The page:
products ranging from 3% fat to 6.1%. The plant has the capacity to process 480,000 litres per day and can pasteurise 30,000 litres of milk every hour. At present there is a milk shortage in Mangalore (as it’s a coastal region and more crops are grown than cattle farms) so the milk has to come from slightly further away and at the moment not producing to full capacity. After the tour we got the chance to meet the Managing Director and I didn’t stop firing questions at him!
Farmers are paid approximately 22.7 rupees per litre of milk received at the plant (based on 3.1% milk fat and 8.5% solid fats) and this equates to roughly 3p per litre! 634 farms supply KMF and the Government adds a 2 rupee subsidy to each litre processed and the company only keeps 4 rupees per litre of milk for overheads and business development to fund the cooperative in the future. I think this is a good system and what makes it even more intriguing compared to the UK is that the other subsidies available to farmers are funded by the cooperative itself – cattle feeding troughs, building loans and machinery purchase.
Kalbavi cashew factory
A lot of work goes into producing cashew nuts and I will never complain about the price again!!!
This is all funded via the cooperative mechanism and farmers need to supply KMF with milk for at least 180 days in the year to remain members.
Maria and his wife kindly took me for lunch at a lovely Chinese restaurant called Hao Ching and we shared chicken chow mein and BBQ pork. It was yummy...........
Afterwards they took me to the final visit at the Karnataka State Horticultural Board where I got to ask lots of questions about the subsidies provided to farmers. The “programmes” usually last for 12 months, whereas in the UK we normally have 3 – 5 year schemes. The intervention rate is usually 80% (35% from state and 45% from national government) which is a lot higher than our farming grants in the UK, which are usually around 40 – 60%. Mechanisation and irrigation seem to be the most popular types of grants as a lot of the fruit crops require a lot of labour to harvest and a continuous supply of water. The monsoon season here in South India lasts for 2-3 months during June – Sept and then no rain at all for the rest of the year. Capturing rainwater and re-using waste water are big priority for all businesses, not just agricultural based ones. We have seen a lot of solar panels on properties and energy saving posters on the roadside.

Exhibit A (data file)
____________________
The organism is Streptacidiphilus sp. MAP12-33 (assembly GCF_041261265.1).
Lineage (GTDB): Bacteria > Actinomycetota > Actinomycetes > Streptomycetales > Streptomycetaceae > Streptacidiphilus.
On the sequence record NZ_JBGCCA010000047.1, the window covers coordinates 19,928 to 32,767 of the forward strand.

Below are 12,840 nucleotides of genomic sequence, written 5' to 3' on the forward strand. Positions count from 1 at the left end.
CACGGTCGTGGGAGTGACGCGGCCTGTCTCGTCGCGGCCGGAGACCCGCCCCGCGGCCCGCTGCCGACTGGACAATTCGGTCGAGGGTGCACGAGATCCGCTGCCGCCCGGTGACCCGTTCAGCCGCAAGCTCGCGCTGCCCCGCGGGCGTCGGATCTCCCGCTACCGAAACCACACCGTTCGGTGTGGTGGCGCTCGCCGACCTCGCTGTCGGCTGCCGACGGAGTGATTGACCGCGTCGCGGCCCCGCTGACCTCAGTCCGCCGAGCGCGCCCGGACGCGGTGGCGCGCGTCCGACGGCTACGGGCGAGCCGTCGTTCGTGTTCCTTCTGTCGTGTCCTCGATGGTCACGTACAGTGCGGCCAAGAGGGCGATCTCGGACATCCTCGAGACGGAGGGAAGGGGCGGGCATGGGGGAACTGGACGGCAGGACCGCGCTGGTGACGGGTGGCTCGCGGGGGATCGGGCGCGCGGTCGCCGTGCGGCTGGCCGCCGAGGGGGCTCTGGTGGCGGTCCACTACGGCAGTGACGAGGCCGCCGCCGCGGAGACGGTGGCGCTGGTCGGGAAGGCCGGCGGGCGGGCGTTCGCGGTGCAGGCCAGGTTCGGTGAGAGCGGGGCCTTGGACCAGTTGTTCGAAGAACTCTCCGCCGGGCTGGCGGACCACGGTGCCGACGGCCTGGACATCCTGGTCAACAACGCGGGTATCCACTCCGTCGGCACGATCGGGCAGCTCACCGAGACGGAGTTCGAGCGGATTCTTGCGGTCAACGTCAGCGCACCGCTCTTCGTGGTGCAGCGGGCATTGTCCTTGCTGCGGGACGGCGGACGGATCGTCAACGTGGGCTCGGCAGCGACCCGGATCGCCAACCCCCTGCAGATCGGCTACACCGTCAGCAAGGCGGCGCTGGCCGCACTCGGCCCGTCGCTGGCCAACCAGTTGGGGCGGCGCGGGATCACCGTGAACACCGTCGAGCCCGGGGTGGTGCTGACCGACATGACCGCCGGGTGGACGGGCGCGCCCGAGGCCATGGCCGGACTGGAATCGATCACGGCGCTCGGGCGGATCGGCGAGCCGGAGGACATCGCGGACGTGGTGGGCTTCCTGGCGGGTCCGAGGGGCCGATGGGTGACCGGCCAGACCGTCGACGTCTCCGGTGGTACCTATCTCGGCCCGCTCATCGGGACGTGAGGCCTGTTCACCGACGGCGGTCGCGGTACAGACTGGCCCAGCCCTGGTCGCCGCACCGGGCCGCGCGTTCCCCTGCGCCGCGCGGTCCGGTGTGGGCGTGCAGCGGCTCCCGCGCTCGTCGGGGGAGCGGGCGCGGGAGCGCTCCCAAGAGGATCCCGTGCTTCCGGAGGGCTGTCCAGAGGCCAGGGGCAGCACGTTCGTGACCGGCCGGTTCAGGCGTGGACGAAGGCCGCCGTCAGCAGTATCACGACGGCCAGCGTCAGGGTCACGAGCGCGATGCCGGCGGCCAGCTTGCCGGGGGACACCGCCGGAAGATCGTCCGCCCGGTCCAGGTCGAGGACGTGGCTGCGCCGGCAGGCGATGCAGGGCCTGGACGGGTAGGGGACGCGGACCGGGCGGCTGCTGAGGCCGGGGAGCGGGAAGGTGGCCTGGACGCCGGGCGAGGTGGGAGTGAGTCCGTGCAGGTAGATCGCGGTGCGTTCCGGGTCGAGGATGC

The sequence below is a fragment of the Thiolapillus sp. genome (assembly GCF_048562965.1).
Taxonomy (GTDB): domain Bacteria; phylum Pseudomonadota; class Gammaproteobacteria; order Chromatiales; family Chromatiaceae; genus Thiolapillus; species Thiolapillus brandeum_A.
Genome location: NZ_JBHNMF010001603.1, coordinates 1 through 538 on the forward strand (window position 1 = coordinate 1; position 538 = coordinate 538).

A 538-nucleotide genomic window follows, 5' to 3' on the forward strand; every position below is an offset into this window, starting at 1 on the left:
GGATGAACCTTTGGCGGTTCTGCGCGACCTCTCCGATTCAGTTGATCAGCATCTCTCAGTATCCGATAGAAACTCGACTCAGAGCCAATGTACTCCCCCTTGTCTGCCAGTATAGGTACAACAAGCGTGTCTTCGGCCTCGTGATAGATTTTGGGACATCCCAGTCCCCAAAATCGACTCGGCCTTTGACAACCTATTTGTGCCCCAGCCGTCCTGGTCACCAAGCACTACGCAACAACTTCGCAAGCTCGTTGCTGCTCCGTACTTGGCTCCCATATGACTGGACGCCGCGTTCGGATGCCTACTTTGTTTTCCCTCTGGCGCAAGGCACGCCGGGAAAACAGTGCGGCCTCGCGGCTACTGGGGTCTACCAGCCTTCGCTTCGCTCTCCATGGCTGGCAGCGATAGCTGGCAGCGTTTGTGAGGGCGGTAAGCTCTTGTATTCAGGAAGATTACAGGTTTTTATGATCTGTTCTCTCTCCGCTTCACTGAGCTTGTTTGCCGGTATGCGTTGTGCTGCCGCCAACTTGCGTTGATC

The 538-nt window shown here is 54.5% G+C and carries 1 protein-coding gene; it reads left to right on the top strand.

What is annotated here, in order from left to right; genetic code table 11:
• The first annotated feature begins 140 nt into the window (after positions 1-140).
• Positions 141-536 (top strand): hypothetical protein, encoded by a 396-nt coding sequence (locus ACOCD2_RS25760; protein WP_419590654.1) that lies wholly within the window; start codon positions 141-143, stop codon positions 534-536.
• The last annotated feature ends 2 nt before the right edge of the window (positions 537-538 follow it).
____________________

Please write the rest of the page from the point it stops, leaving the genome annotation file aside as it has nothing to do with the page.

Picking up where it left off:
I also found it interesting to learn that the Indian Government farming subsidies provide 50%!o(MISSING)f funding in first instalment and then 50%!a(MISSING)fter completion of project or purchase of machinery , whereas in the UK farmers often have to pay out the full costs and only get reimbursed afterwards. Karnataka. There is also a push here in India to increase the size of organic land as well as encourage biogas plants and bio-digester systems.
So much more has happened in Mangalore that I can’t fit it all into one blog and some of the activities have been mentioned in other blogs, but in summary I’ve also experienced:
- riding a jet-ski on Mangalore beach
- Moodibidri Rotary meeting and then tour of University of Bangalore research farm
- Ice cream at Babba’s
- drank cardamom tea
- tried eating “ice apple” fruit for the first time
- riding passenger on a scooter
- eaten a lot of cashew nuts!!!
- successfully delivered our 3rd
presentation (after we had to borrow a travel adapter for my laptop from the hotel!!!)
- drank whiskey and apple juice for the first time
A lot of the things we have seen or talked about in Mangalore have really made me think more about where the products we buy in the UK are from. I will never moan about the price of cashew nuts again after seeing how hard everyone in the factory works!
Will catch up on other blogs ASAP! Take care, Emily X